Each zebrafish produces about 200 (!) eggs per week, so Zon’s lab collects and deposits a single egg into each well of a multi-well plate for individual but parallelized treatment with individual chemicals to screen for effects on differentiation, thus screening many compounds in a speedy manner.

Zon and coworkers concluded that “these studies reveal functionally conserved pathways regulating myogenesis across species [zebrafish, mouse, and human] and identify chemical compounds that…differentiate human iPSCs into engraftable muscle.”

Let’s hope that human clinical trials using this novel therapeutic approach enabled by Zon’s zebrafish soon prove successful for treatment of MD.

Zon’s Zebrafish Also Enable Elucidation of Melanoma Development

According to a fact page by the American Cancer Society, skin cancer is the most common of all cancers. About 3.5 million cases of basal and squamous cell skin cancer are diagnosed in this country each year. Melanoma, a more dangerous type of skin cancer, will account for more than 73,000 cases of skin cancer in 2015.

Zon and a large group of 18 coworkers have recently reported in venerable Science work that has been heralded in a New York Times article. This study is very comprehensive and involves lots of “heavy duty” molecular and cellular biology, which you can read in detail in the aforementioned linked article. Snippets of the key findings are as follows.

  • Benign melanocytic skin cells carry oncogenic BRAF-V600E mutations and can be considered a “cancerized” field of melanocytes, but they rarely convert to melanoma.
  • In an effort to define events that initiate cancer, they used a melanoma model in the zebrafish in which the human BRAF-V600E oncogene is driven by the melanocyte-specific mitfa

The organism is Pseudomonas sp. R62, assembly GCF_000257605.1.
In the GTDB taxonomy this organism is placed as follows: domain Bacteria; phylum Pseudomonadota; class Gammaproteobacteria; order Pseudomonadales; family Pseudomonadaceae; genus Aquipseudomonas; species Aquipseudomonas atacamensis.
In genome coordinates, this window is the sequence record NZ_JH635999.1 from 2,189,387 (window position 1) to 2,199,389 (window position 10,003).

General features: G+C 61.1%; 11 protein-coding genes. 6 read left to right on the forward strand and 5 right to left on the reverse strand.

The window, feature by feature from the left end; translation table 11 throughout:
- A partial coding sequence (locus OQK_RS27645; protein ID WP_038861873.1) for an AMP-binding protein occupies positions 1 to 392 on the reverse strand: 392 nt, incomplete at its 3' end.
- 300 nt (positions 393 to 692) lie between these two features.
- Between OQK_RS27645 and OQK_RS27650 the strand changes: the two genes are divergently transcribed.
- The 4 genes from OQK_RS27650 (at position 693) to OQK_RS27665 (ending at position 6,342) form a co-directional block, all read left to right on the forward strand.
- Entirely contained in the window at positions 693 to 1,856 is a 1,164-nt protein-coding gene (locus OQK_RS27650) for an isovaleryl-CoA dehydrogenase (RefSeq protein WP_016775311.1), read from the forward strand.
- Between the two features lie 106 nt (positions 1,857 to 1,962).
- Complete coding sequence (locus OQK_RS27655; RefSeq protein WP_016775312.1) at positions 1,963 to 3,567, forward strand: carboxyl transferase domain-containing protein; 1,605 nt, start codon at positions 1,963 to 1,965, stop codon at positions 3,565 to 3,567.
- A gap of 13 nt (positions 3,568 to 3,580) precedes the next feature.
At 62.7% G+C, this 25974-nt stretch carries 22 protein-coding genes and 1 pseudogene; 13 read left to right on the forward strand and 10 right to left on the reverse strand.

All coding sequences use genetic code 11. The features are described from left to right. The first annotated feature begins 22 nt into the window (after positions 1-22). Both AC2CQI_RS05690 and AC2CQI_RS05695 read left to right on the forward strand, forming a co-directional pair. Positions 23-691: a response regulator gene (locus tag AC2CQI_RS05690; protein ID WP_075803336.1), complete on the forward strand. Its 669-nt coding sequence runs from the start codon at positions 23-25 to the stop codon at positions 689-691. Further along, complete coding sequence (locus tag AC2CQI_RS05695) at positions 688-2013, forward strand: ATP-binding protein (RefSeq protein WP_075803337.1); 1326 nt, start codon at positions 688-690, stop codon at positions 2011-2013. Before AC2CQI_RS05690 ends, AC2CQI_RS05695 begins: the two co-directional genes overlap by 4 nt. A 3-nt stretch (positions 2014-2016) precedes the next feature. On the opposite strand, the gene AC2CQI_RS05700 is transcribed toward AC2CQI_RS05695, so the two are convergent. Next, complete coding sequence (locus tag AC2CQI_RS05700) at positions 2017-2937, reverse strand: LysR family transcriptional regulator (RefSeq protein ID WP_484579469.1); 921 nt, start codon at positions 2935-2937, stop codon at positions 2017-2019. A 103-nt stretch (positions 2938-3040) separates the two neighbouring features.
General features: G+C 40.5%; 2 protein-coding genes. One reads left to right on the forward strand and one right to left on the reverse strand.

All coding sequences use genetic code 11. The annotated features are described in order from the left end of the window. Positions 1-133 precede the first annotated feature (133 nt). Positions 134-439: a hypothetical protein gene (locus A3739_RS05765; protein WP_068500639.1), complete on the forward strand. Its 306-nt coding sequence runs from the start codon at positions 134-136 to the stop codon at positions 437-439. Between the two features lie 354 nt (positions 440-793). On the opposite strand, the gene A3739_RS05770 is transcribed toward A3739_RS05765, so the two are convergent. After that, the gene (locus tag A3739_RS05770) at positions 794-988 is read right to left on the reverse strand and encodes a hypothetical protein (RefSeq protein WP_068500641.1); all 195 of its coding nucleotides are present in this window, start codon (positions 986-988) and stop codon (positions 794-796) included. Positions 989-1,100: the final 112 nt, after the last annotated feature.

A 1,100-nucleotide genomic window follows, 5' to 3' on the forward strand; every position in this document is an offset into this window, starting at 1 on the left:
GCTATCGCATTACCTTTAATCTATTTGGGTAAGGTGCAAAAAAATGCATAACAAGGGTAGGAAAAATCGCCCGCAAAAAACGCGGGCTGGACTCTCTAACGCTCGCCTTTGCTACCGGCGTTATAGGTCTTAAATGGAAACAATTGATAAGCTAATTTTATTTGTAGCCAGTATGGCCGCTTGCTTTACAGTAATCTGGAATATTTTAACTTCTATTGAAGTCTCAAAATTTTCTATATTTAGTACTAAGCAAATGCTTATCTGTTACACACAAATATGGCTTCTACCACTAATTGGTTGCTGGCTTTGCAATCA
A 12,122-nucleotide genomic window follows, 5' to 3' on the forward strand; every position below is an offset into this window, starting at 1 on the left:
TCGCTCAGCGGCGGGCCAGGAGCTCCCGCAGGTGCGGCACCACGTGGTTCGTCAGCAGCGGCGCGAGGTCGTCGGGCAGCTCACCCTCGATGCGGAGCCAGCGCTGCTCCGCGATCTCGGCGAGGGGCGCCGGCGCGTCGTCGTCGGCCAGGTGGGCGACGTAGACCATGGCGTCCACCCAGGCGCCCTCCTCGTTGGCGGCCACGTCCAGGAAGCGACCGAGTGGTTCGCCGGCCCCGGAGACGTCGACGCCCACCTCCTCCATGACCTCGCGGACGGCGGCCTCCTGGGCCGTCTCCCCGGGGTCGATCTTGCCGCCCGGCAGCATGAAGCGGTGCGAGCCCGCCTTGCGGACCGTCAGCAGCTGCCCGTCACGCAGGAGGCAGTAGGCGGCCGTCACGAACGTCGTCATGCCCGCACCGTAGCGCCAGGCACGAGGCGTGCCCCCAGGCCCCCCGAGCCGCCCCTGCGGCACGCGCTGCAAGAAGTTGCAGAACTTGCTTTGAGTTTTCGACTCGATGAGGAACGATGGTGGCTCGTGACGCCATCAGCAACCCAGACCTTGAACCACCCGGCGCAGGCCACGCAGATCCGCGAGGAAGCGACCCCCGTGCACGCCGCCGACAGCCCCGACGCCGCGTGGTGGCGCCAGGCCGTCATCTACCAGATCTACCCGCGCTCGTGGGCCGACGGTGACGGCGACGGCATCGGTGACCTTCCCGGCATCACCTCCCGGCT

• When bred into a p53 mutant background, these fish develop melanoma tumors over the course of many months.
  • The zebrafish crestin gene is expressed embryonically in neural crest progenitors (NCPs) and is specifically reexpressed only in melanoma tumors, making it an ideal candidate for tracking melanoma from initiation onward.
  • As show below, they developed a crestin:EGFP reporter that recapitulates the embryonic neural crest expression pattern of crestin and its expression in melanoma tumors.
  • They show through live imaging of transgenic zebrafish crestin reporters that within a cancerized field (BRAFV600E-mutant; p53-deficient), a single melanocyte reactivates the NCP state, and this establishes that a fate change occurs at melanoma initiation in this model.
Taken from Zon and coworkers Science 2016.

Taken from Zon and coworkers Science 2016.

Zon Interviews L. Zon

Dr. Zon and some of his 4,000 zebrafish tanks. Taken from bizjournals.com.

Dr. Zon and some of his 4,000 zebrafish tanks. Taken from bizjournals.com.

After researching Leonard Zon’s aforementioned unique—and promising—use of zebrafish to advance basic science and discover new therapies, I contacted him by email to “interview” him, regarding several points. My questions (JZ) and his answers (LZ) are as follows.

JZ: Aside from the cord blood clinical trial mentioned in the Harvard Gazette, are any other human clinical trials being carried out based on your zebrafish findings?

LZ: We have had two chemicals discovered in zebrafish, and ultimately went to a clinical trial. The first was a di-methyl form of PGE2 for cord blood transplantation for leukemia. The second was leflunomide, an arthritis drug that paused transcription in neural crest cells and is being evaluated for metastatic melanoma.

JZ: Is Fate Therapeutics your only startup company?

LZ: I started Scholar Rock about 3 years ago. This company is targeting the TGF-B family of ligands. Has about 25 employees, and is in Cambridge. I am about to start a third company.

JZ: Is your zebrafish method for screening chemicals patented?

LZ: We have patents on several screening methods, but in general we patent the chemicals we find.

JZ: Zebrafish offer many reported advantages for your kind of research, but what is a primary disadvantage?

LZ: The major disadvantage of the zebrafish is that the system occasionally lacks definition. For instance, in the blood system, we have one monoclonal antibody against one epitope. We really need to create reagents for the field that brings it in line with other systems such as mice and humans.

JZ: How many tanks and zebrafish are maintained in your two labs?

LZ: We have 4000 tanks and about 300,000 fish.

JZ: Did you name your transparent Casper zebrafish after Casper the Friendly Ghost?

LZ: Absolutely.

In closing, I should add that the huge amount of information on zebrafish as a model organism for human disease and drug discovery from many labs has been centralized and organized in a database that is available through The Zebrafish Information Network (ZFIN) for researchers to share at the ZFIN Community Wiki.

I hope that you found this blog interesting, and I welcome your comments.